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Original research article
Long-term outcomes after ablation of persistent atrial fibrillation: an observational study over 6 years
  1. Gareth J Wynn1,2,
  2. Moutaz El-Kadri1,
  3. Iram Haq1,
  4. Moloy Das1,3,
  5. Simon Modi1,
  6. Richard Snowdon1,
  7. Mark Hall1,
  8. Johan EP Waktare1,
  9. Derick M Todd1 and
  10. Dhiraj Gupta1,3
  1. 1Institute of Cardiovascular Medicine and Science, Liverpool Heart and Chest Hospital, Liverpool, UK
  2. 2Royal Melbourne Hospital, Melbourne, Australia
  3. 3National Heart and Lung Institute, Imperial College London, London, UK
  1. Correspondence to Dr Dhiraj Gupta; dhiraj.gupta{at}lhch.nhs.uk

Abstract

Objectives To address the limited long-term outcome data for catheter ablation (CA) of persistent atrial fibrillation (PeAF), we analysed consecutive ablations performed at our centre from 1 January 2008 to 31 December 2010 and followed patients prospectively until January 2014.

Methods Both arrhythmia recurrence and symptom relief were assessed. Follow-up data were collected from hospital records, supplemented by data from general practitioners and referring hospitals. At the end of the follow-up period, all patients were contacted by phone to determine their up-to-date clinical condition.

Results 188 consecutive patients with PeAF (157 male, mean age 57.3±9.7 years, 20% with long-standing PeAF) underwent a mean of 1.75 procedures (range 1–4). Telephone follow-up was achieved for 77% of surviving patients. Over a mean follow-up of 46±16 months (range 4–72), 139 (75%) patients experienced arrhythmia recurrence after a single procedure and 90 (48%) after their final procedure. Median time to first recurrence was 210 days (range 91–1850). 71% of recurrences were within the first year following ablation and 91% within 2 years. At final follow-up, 82% of patients reported symptomatic improvement. 7 (2.3%) major complications occurred, and there was no procedure-related death or stroke.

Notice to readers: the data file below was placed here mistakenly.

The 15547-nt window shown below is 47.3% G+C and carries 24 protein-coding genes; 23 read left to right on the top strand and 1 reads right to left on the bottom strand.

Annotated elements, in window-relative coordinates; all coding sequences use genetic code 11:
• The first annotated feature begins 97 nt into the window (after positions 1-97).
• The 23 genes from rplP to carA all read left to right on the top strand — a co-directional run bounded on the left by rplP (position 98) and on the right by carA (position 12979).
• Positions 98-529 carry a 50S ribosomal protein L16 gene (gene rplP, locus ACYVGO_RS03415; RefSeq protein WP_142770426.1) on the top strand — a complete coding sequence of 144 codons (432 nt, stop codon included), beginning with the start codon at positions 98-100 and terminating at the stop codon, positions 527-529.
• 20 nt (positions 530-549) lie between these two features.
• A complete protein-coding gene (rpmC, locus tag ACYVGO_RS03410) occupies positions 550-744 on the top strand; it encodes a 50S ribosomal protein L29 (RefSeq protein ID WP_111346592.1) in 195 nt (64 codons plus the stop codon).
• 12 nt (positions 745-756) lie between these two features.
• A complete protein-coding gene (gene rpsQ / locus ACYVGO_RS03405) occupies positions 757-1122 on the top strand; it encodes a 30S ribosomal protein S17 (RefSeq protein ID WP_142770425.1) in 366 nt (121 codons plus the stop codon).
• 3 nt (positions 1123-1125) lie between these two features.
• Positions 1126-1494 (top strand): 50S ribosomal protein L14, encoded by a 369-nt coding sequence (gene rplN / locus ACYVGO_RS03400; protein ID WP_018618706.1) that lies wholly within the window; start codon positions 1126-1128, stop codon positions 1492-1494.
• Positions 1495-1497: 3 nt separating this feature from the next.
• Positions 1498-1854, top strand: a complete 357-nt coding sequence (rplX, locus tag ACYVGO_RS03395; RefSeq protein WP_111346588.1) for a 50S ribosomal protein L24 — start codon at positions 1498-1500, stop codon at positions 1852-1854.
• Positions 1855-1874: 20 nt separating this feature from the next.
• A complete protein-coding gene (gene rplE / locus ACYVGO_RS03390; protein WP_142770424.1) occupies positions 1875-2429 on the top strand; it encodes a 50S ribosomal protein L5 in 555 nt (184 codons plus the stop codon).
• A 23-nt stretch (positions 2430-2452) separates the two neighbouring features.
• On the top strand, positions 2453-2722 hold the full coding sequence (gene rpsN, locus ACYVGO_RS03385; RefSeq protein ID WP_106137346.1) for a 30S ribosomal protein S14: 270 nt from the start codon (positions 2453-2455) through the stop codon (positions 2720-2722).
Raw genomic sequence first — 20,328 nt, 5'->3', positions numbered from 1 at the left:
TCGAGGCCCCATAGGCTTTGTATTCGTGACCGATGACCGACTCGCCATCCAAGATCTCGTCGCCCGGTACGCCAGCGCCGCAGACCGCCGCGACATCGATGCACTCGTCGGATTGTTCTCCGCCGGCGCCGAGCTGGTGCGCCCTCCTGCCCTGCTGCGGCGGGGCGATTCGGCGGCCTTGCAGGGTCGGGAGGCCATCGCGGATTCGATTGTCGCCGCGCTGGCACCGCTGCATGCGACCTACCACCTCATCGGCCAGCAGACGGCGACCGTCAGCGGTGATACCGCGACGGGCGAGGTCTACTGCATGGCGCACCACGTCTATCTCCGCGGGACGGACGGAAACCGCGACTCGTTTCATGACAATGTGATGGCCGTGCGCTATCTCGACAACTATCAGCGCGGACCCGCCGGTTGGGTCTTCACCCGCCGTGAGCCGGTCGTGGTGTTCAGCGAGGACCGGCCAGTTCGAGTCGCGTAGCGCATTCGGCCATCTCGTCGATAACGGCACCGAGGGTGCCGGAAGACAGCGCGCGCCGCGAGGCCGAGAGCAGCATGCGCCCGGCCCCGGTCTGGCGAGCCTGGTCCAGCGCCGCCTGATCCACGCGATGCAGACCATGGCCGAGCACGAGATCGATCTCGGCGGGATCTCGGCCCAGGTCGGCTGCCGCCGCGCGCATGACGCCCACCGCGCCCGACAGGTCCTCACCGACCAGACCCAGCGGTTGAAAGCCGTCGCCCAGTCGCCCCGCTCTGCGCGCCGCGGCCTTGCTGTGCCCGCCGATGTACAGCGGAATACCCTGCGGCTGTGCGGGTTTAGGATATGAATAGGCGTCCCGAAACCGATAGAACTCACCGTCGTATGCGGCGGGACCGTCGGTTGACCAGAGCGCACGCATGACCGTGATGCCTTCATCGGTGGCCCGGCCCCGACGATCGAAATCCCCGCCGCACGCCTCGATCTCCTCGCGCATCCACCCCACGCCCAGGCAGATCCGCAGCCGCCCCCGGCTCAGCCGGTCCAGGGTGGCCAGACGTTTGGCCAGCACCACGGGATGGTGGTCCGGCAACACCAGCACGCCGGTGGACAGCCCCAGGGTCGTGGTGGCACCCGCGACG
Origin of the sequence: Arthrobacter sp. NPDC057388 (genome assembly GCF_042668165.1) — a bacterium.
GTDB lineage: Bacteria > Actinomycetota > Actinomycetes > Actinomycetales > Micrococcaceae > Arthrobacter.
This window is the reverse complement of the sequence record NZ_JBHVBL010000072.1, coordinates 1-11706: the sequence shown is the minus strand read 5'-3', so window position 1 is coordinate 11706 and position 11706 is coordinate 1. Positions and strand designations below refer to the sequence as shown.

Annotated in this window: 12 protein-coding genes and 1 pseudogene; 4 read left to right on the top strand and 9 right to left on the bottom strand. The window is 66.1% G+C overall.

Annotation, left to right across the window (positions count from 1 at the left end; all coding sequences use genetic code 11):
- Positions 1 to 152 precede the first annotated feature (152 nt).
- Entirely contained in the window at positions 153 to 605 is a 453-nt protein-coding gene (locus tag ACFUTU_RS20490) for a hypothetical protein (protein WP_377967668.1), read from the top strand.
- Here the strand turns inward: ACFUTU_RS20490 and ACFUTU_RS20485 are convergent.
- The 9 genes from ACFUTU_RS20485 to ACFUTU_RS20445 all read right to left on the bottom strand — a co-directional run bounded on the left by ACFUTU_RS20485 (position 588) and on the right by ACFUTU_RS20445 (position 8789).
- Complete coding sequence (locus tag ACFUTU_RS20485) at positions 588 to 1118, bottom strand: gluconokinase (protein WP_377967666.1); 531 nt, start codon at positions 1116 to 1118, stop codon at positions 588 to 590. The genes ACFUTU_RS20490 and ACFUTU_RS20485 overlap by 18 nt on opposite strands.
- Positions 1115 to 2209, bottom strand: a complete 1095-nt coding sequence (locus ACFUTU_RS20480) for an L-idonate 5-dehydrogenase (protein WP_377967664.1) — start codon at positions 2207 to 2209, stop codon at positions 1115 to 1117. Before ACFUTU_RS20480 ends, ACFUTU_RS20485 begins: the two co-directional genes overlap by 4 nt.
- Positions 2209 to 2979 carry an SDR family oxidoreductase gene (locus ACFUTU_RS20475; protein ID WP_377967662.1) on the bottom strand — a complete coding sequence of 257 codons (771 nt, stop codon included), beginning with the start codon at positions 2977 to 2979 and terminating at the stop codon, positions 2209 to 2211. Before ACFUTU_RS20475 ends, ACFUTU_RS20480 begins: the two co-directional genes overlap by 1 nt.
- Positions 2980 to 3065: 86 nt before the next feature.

Conclusions CA for PeAF is safe with a low rate of complications. Over a follow-up period of up to 6 years, a large majority of patients experience significant symptomatic improvement but recurrence after the initial procedure is the norm rather than the exception. 2 years' follow-up is sufficient to observe 90% of AF recurrences, but recurrence can occur even after 5 years' remission.

  • Electrophysiology
  • Cardiac arrhythmias and resuscitation science

This is an Open Access article distributed in accordance with the Creative Commons Attribution Non Commercial (CC BY-NC 4.0) license, which permits others to distribute, remix, adapt, build upon this work non-commercially, and license their derivative works on different terms, provided the original work is properly cited and the use is non-commercial. See: http://creativecommons.org/licenses/by-nc/4.0/

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